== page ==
It’s important to remember that while 3D Printing might be the fastest route to the first part and even the 10th or 100th part, it won’t be the fastest to the higher volumes needed for products like PPE (Personal Protective Equipment).
Creativity, innovation, collaboration
Right now, we’re in uncharted waters and it’s all hands on deck. What we need, and thankfully what we are seeing, is a combination of creativity, innovation and collaboration. The manufacturing industry is showing its ability to adapt and is using all the tools at its disposal. And that’s an impressive set of tools!
Bringing all parts of the ecosystem and supply chain together has created the opportunity to introduce new solutions quickly, to ramp production where needed and to innovate solutions that help us to fix urgent shortfalls. In our own global manufacturing ecosystem, we’re busy making sure that those that need to ramp volumes can, and that those that have available capacity can connect with demand. Just last week, we took an open source design, made some small modifications and tooled in two locations to deliver tens of thousands of face-shields to frontline healthcare workers, to ensure these heroes stay safe and can continue the amazing work they do.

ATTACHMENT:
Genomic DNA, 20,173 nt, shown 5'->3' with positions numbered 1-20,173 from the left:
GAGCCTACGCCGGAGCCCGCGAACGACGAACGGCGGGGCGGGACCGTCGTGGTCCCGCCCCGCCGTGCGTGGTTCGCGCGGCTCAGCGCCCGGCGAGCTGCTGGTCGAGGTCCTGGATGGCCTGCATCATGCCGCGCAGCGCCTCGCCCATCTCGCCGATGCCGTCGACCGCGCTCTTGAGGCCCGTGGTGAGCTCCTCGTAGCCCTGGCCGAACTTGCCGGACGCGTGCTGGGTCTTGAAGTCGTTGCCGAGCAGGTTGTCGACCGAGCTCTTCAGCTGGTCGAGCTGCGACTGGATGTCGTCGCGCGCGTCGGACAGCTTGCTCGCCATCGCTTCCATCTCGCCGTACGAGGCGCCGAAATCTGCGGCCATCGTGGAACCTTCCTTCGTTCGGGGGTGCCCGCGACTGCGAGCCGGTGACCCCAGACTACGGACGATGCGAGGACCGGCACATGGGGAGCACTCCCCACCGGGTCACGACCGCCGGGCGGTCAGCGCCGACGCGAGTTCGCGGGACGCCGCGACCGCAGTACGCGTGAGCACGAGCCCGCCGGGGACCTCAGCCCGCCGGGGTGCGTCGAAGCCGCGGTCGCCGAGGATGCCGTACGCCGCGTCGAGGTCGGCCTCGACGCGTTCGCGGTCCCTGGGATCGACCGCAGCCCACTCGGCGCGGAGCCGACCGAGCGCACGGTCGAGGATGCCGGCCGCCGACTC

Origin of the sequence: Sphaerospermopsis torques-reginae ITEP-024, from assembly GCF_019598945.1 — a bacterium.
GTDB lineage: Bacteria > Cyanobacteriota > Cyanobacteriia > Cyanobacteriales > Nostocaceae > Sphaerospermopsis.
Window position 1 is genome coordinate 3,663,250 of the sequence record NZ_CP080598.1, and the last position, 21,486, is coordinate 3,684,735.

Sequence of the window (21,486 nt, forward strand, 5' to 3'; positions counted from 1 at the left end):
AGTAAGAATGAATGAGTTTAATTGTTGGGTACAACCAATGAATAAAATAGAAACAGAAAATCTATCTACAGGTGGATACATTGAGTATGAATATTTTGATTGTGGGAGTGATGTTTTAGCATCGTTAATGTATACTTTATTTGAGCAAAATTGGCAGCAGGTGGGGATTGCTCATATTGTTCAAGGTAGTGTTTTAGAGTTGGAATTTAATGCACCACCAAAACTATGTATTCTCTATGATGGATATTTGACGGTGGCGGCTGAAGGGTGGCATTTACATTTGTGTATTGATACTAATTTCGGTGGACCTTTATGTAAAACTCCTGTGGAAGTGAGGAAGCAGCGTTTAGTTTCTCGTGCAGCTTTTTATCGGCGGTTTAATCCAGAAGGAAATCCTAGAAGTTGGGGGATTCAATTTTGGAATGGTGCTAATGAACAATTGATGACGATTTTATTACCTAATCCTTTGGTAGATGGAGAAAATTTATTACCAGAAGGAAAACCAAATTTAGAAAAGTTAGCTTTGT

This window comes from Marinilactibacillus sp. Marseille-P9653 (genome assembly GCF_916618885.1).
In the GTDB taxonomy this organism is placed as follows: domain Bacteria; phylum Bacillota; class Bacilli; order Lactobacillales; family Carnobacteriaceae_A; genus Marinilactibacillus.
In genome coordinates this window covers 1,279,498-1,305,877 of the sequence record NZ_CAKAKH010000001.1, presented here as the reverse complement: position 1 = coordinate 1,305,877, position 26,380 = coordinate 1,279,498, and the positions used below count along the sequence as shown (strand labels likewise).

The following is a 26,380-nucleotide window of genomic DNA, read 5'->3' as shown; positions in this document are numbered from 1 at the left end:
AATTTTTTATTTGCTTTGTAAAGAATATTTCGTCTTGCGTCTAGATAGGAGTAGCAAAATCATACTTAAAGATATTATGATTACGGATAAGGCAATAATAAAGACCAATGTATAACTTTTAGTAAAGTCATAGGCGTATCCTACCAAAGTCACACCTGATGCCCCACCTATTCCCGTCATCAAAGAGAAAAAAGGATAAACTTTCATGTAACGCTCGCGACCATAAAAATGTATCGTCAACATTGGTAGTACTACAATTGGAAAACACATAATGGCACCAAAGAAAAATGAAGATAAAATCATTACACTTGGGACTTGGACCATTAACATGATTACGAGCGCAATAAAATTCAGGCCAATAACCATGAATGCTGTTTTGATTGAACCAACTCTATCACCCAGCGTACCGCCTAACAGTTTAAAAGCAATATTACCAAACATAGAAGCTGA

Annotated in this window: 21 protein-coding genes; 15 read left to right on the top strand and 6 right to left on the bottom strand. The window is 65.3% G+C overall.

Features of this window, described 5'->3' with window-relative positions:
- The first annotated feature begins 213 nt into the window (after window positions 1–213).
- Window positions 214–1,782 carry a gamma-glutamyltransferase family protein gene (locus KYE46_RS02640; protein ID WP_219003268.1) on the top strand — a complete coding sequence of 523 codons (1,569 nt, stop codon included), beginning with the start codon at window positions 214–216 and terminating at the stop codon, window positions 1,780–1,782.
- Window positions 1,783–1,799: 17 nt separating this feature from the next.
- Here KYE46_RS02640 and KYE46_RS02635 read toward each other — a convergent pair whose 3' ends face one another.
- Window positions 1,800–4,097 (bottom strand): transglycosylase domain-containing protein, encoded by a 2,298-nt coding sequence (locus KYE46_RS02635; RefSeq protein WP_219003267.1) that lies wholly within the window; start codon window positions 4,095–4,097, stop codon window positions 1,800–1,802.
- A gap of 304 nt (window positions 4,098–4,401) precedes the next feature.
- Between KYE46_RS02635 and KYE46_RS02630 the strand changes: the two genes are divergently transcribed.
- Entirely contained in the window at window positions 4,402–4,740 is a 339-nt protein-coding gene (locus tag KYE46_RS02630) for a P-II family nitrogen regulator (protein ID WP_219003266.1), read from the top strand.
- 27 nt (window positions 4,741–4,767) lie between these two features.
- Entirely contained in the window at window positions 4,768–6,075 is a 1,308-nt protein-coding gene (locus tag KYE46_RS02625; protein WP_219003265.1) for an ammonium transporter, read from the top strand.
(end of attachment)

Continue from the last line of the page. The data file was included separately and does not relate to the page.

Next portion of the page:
Built in agility
What’s important right now is that we leverage agility where it exists. The digital thread that connects a design to the final delivered product is essential when we need to ramp product, move production or redeploy capacity. Having that digital thread and the transparency that comes with it means a part that was made in one geography today, can be made elsewhere tomorrow.
A few supply chains are fully digitally enabled, they were ready for this crisis, as they were for the last one, and as they will be for the next one. Unfortunately, not all supply chains are. Those that are not digitally enabled are straining, and in many cases breaking, under the pressure of disruption. When this crisis is all over, it’ll be time to review what worked and what didn’t and I suspect there will be an additional drive for the digital transformation of the supply chain and of the entire manufacturing industry.